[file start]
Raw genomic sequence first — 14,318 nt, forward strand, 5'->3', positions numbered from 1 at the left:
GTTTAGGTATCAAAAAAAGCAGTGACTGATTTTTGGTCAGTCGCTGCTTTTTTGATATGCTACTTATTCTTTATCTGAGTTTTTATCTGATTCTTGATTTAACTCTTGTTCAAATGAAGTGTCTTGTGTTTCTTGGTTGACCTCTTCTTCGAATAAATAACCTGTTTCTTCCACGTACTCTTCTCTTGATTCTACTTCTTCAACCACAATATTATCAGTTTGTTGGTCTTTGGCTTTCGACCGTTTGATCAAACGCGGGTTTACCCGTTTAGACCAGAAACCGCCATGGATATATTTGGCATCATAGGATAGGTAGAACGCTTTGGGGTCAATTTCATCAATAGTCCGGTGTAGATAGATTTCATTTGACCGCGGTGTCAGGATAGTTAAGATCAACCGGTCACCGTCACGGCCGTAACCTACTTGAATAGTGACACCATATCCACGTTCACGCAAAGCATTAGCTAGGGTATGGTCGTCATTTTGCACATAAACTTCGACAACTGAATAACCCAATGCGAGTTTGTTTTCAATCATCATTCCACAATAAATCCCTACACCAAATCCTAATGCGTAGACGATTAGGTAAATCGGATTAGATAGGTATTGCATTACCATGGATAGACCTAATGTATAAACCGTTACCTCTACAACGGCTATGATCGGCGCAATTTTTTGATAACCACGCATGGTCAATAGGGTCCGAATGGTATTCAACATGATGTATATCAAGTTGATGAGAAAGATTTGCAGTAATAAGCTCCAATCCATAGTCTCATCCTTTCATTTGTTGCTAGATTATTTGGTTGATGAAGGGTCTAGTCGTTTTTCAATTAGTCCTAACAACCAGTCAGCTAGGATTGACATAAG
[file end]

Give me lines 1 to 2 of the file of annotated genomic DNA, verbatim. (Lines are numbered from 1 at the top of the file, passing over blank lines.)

Raw genomic sequence first — 14,318 nt, forward strand, 5'->3', positions numbered from 1 at the left:
GTTTAGGTATCAAAAAAAGCAGTGACTGATTTTTGGTCAGTCGCTGCTTTTTTGATATGCTACTTATTCTTTATCTGAGTTTTTATCTGATTCTTGATTTAACTCTTGTTCAAATGAAGTGTCTTGTGTTTCTTGGTTGACCTCTTCTTCGAATAAATAACCTGTTTCTTCCACGTACTCTTCTCTTGATTCTACTTCTTCAACCACAATATTATCAGTTTGTTGGTCTTTGGCTTTCGACCGTTTGATCAAACGCGGGTTTACCCGTTTAGACCAGAAACCGCCATGGATATATTTGGCATCATAGGATAGGTAGAACGCTTTGGGGTCAATTTCATCAATAGTCCGGTGTAGATAGATTTCATTTGACCGCGGTGTCAGGATAGTTAAGATCAACCGGTCACCGTCACGGCCGTAACCTACTTGAATAGTGACACCATATCCACGTTCACGCAAAGCATTAGCTAGGGTATGGTCGTCATTTTGCACATAAACTTCGACAACTGAATAACCCAATGCGAGTTTGTTTTCAATCATCATTCCACAATAAATCCCTACACCAAATCCTAATGCGTAGACGATTAGGTAAATCGGATTAGATAGGTATTGCATTACCATGGATAGACCTAATGTATAAACCGTTACCTCTACAACGGCTATGATCGGCGCAATTTTTTGATAACCACGCATGGTCAATAGGGTCCGAATGGTATTCAACATGATGTATATCAAGTTGATGAGAAAGATTTGCAGTAATAAGCTCCAATCCATAGTCTCATCCTTTCATTTGTTGCTAGATTATTTGGTTGATGAAGGGTCTAGTCGTTTTTCAATTAGTCCTAACAACCAGTCAGCTAGGATTGACATAAG